Your answer is yes you are early but that depends on the weather. Your pepper plant could dye from a frost but the chance of frost is low. Look here http://ucanr.org/sites/gardenweb/files/29030.pdf
Here is more information :
Don't be in a rush to transplant outside. Cold temperatures can weaken plants and they may never fully recover. A few days at 60 F to 65 F with reduced water will help harden plants and reduce transplant shock. Over-hardened plants grow slowly after transplanting.
Set plants out 2 to 3 weeks after average last frost when the soil has warmed and the weather has settled. Plant them 12 to 24 inches apart, in rows 24 to 36 inches apart, or spaced about 14 to 16 inches apart in raised beds.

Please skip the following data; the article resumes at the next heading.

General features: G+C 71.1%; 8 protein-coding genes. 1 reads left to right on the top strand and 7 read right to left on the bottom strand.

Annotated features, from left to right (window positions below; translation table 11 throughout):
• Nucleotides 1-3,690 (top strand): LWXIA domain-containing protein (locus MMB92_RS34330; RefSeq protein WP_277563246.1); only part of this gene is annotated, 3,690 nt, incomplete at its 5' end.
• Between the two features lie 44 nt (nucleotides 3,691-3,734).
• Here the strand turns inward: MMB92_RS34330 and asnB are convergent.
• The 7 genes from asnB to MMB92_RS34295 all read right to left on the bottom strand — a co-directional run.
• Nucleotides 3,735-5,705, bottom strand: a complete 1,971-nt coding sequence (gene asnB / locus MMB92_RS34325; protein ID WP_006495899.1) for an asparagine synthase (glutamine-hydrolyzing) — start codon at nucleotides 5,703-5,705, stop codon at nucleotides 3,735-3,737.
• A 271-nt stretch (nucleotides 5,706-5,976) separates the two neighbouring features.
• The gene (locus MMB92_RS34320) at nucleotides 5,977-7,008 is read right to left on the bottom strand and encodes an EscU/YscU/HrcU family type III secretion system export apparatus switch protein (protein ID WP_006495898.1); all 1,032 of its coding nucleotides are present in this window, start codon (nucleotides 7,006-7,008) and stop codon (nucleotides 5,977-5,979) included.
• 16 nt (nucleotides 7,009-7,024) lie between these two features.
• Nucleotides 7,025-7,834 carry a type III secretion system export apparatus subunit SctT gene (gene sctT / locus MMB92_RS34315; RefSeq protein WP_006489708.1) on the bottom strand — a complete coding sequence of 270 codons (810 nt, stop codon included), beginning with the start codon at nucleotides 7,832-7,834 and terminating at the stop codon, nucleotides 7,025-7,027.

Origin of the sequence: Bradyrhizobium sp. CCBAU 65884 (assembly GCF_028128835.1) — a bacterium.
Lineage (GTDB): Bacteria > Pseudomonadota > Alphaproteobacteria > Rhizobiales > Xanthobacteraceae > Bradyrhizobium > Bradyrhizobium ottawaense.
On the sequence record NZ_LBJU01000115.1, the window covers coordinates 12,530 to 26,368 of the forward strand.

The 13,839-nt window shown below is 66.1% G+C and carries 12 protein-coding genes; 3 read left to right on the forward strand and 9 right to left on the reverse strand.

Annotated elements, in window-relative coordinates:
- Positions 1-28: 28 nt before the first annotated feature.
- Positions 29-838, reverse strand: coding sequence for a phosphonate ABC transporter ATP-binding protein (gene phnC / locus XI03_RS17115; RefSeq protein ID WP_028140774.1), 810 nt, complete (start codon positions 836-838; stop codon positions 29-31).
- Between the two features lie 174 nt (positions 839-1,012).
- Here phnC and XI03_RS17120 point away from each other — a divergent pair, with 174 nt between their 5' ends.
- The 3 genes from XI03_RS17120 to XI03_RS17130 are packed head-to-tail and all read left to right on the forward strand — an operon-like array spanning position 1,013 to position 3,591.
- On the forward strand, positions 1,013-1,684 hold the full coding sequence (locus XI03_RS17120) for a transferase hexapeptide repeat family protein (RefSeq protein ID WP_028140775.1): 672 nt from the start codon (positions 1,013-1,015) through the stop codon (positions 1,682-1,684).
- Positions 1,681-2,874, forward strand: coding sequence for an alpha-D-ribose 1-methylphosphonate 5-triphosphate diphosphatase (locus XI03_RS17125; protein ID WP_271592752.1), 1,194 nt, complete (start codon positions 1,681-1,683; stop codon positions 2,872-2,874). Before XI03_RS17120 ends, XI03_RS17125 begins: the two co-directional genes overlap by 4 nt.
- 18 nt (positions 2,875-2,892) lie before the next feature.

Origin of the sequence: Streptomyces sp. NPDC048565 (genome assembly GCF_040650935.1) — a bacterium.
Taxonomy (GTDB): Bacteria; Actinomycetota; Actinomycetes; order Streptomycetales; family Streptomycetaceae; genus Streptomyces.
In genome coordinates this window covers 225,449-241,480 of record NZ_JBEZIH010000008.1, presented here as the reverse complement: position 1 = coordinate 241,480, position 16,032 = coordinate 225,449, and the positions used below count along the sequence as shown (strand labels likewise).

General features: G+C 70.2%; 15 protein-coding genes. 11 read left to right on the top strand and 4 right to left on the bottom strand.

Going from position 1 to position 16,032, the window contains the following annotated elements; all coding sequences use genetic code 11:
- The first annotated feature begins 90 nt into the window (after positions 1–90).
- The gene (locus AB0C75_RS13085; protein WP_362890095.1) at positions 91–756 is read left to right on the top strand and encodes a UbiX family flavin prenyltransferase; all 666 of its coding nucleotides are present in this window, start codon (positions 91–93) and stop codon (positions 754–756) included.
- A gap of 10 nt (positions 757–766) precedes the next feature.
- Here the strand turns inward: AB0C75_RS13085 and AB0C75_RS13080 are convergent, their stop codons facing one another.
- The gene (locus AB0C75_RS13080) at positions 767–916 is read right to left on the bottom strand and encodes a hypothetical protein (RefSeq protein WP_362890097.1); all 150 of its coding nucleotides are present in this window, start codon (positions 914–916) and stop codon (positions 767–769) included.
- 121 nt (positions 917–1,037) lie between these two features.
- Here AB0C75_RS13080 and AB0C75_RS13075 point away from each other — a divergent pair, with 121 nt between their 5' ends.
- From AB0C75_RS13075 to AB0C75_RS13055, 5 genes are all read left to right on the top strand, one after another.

Use black plastic and/or row covers to speed soil warming and early growth. Use caution with row covers not to overheat plants and cause them to drop their blossoms.
If not using black plastic, mulch plants after they are well established and the soil has warmed to retain moisture and control weeds.
Peppers can be temperamental when it comes to setting fruit if temperatures are too hot or too cool. Night time temperatures below 60 F or above 75 F can reduce fruit set.
You can see the reasons for waiting until late March in your area but you can use black plastic mulch and a clear plastic row cover to plant early and that is our recommendation and thank you for using ask an expert